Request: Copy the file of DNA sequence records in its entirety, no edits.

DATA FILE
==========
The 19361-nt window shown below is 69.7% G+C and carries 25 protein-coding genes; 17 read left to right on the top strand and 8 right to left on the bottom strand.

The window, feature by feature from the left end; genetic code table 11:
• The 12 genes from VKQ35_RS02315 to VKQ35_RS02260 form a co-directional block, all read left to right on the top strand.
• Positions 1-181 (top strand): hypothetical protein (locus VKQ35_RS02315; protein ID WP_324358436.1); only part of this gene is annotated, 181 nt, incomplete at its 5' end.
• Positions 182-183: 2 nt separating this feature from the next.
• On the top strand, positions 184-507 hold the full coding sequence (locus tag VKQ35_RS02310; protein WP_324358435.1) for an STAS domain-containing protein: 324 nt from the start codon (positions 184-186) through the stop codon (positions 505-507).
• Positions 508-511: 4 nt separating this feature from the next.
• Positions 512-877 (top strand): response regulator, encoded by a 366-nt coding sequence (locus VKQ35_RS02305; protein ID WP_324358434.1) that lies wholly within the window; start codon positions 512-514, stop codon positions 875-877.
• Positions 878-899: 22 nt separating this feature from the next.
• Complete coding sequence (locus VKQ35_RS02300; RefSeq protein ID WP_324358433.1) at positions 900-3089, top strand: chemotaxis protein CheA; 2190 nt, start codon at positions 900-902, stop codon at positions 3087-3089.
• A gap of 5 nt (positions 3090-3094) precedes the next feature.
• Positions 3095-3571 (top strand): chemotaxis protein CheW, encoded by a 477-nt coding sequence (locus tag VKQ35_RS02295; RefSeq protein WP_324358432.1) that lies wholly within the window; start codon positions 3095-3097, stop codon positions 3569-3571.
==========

The 19361-nt window shown below is 69.7% G+C and carries 25 protein-coding genes; 17 read left to right on the top strand and 8 right to left on the bottom strand.

The window, feature by feature from the left end; genetic code table 11:
• The 12 genes from VKQ35_RS02315 to VKQ35_RS02260 form a co-directional block, all read left to right on the top strand.
• Positions 1-181 (top strand): hypothetical protein (locus VKQ35_RS02315; protein ID WP_324358436.1); only part of this gene is annotated, 181 nt, incomplete at its 5' end.
• Positions 182-183: 2 nt separating this feature from the next.
• On the top strand, positions 184-507 hold the full coding sequence (locus tag VKQ35_RS02310; protein WP_324358435.1) for an STAS domain-containing protein: 324 nt from the start codon (positions 184-186) through the stop codon (positions 505-507).
• Positions 508-511: 4 nt separating this feature from the next.
• Positions 512-877 (top strand): response regulator, encoded by a 366-nt coding sequence (locus VKQ35_RS02305; protein ID WP_324358434.1) that lies wholly within the window; start codon positions 512-514, stop codon positions 875-877.
• Positions 878-899: 22 nt separating this feature from the next.
• Complete coding sequence (locus VKQ35_RS02300; RefSeq protein ID WP_324358433.1) at positions 900-3089, top strand: chemotaxis protein CheA; 2190 nt, start codon at positions 900-902, stop codon at positions 3087-3089.
• A gap of 5 nt (positions 3090-3094) precedes the next feature.
• Positions 3095-3571 (top strand): chemotaxis protein CheW, encoded by a 477-nt coding sequence (locus tag VKQ35_RS02295; RefSeq protein WP_324358432.1) that lies wholly within the window; start codon positions 3095-3097, stop codon positions 3569-3571.